By CCN: Morgan Stanley analyst Adam Jonas buried the lede in remarks on Wednesday, in which he touted Tesla’s 73 percent year-over-year increase in US sales for the month of May. Don't be fooled by spiking numbers Jonas noted that Tesla delivered 11,300 vehicles in…
By CCN: Morgan Stanley analyst Adam Jonas buried the lede in remarks on Wednesday, in which he touted Tesla’s 73 percent year-over-year increase in US sales for the month of May.
Jonas noted that Tesla delivered 11,300 vehicles in May, which was 2.6 times the combined total of all competitors’ offering.
That’s all well and good, and probably why Tesla stock experienced a little bounce this week.
Morgan Stanley has also pegged Tesla to deliver between 360,000 and 400,000 vehicles this year, up 45 percent to 65 percent over last year.
Yet the numbers seem unrealistic given demand problems.
While Elon Musk bulls are slobbering over the possibility of Tesla delivering that many cars this year, they should wipe their mouths. Elon Musk and Tesla have broken many promises in the past.
Tesla stock bulls need to realize that delivering cars is only one piece of a complicated puzzle at Tesla right now. Tesla stock has sold off more than 50 percent from its highs as its balance sheet has crumbled, cars explode on their own, autopilot drives people into fatal crashes, and mechanical problems dog Tesla.
The red flags at Tesla have existed almost since inception, leading to a credibility problem for Elon Musk and Tesla stock. Yet so many investors have been dazzled by his optimism and sales ability that they’ve given him an extraordinary long leash and given Tesla stock a valuation that is laughable.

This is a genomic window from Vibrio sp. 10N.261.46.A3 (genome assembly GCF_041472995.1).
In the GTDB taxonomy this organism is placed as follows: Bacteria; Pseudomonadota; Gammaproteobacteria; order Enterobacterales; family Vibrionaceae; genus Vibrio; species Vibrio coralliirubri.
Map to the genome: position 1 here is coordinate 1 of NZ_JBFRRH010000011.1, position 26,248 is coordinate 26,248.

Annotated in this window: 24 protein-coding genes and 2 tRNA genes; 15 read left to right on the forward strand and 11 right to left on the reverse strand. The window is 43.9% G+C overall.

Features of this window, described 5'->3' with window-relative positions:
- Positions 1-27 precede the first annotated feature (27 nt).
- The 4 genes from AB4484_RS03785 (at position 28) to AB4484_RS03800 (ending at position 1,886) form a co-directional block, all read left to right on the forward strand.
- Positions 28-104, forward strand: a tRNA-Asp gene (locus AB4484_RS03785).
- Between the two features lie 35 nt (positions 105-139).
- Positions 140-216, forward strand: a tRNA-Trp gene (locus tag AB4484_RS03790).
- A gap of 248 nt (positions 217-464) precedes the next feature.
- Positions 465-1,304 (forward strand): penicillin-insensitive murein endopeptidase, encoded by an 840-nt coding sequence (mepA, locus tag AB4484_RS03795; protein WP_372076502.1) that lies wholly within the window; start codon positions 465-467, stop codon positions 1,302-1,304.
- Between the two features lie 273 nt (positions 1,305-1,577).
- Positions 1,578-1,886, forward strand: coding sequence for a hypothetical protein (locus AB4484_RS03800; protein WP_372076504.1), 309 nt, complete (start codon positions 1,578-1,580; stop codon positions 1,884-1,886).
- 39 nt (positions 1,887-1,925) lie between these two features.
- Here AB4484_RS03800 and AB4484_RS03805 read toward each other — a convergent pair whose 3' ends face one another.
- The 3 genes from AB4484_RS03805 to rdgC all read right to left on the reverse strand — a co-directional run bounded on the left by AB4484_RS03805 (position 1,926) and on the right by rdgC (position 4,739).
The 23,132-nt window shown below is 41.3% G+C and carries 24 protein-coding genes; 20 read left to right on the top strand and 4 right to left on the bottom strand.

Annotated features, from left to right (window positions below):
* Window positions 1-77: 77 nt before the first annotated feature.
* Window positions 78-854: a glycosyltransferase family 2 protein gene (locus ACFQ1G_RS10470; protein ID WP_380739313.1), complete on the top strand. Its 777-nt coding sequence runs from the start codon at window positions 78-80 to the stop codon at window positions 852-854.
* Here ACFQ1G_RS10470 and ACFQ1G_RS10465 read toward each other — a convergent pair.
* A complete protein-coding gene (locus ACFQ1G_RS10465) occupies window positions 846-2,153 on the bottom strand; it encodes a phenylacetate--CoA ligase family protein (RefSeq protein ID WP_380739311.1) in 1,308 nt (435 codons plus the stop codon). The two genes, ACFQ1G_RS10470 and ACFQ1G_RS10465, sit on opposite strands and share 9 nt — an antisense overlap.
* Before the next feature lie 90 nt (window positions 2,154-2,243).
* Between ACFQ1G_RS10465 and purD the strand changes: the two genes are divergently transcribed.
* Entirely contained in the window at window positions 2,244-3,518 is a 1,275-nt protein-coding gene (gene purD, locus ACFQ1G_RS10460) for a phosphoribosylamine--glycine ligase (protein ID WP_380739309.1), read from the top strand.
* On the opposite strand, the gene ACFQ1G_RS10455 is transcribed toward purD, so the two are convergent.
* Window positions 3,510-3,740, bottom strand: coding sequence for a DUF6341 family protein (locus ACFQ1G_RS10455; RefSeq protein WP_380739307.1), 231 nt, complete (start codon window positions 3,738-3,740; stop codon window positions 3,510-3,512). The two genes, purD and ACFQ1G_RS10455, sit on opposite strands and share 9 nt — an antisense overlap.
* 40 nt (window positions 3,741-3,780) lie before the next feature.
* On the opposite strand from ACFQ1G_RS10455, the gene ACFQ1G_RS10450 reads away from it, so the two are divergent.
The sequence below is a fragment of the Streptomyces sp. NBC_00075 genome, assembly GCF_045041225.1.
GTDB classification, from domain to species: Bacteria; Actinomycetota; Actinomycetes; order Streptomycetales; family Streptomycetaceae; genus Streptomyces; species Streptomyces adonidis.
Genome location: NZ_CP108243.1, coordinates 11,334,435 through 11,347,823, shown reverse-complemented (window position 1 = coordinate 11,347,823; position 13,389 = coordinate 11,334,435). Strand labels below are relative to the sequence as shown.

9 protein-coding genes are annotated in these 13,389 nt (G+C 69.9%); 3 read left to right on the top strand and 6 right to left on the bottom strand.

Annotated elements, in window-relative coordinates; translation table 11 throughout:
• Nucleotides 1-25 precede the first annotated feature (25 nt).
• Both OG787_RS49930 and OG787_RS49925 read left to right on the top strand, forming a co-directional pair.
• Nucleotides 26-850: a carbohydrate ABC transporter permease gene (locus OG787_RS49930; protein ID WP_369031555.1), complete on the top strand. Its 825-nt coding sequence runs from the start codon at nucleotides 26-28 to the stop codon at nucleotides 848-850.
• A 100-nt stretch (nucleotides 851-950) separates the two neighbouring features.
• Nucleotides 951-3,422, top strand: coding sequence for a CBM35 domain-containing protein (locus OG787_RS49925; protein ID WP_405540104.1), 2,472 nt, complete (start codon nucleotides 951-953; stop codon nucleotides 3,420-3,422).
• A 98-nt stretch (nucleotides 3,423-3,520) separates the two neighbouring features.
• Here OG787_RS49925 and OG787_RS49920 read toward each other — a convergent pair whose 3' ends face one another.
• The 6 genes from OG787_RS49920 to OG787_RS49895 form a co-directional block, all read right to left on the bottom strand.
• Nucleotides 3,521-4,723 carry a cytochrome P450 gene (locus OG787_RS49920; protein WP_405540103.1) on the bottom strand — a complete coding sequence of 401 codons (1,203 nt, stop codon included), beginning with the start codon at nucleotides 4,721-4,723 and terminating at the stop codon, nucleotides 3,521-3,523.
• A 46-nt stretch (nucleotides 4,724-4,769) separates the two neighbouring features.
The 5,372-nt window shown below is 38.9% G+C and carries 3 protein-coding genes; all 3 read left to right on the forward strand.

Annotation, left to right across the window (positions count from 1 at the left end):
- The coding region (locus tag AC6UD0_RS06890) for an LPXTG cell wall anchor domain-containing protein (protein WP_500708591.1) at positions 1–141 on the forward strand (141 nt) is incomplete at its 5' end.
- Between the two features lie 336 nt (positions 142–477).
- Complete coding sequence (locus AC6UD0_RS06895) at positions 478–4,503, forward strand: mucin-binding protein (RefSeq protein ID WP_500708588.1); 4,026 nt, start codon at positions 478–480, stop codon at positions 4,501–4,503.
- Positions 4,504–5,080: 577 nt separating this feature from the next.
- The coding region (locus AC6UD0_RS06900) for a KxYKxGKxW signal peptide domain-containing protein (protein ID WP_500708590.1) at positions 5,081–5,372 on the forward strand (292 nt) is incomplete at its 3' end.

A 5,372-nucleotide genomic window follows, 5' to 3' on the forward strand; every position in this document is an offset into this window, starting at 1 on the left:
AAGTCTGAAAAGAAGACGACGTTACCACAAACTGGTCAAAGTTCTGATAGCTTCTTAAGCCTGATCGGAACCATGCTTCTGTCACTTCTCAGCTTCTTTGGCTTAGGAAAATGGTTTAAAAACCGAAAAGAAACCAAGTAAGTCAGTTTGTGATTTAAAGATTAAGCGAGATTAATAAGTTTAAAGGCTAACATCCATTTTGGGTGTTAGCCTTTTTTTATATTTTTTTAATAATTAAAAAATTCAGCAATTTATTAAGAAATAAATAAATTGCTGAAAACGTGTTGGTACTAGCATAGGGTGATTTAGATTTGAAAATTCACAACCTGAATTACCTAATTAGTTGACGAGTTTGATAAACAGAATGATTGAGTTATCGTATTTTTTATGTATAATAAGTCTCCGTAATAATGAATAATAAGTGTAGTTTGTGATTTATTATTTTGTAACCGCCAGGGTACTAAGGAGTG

Tesla stock continues to be valued as a tech stock when it’s really a manufacturing company.
Jonas did get a couple of things right in his call, though. He said:
“Tesla is not really seen as a growth story, [but more] like a distressed credit and restructuring story.”
He also said not to expect a tech company white knight to swoop in and save the company.
He’s right, at least for now. Given that Tesla stock will eventually crater to a more realistic valuation, any possible suitor will sit on the sidelines until there’s blood in the streets.
That’s when a company like Apple, Google, or Amazon might step in. They all have the cash hoard to buy Tesla.
Tesla stock touched $180 per share a few days ago, a price not seen since 2016. If it breaks through that point, the next stop would be $140.
That’s not a price any third party would buy at, though. Nor is Tesla stock going back to $350.
The market cap would be $25 billion. The problem is Tesla burned over $5 billion in cash over the past four years. Any company willing to come in would do so for no more than $15 billion and the guarantee that Elon Musk would never show his face at the company again.
This article was edited by Samburaj Das.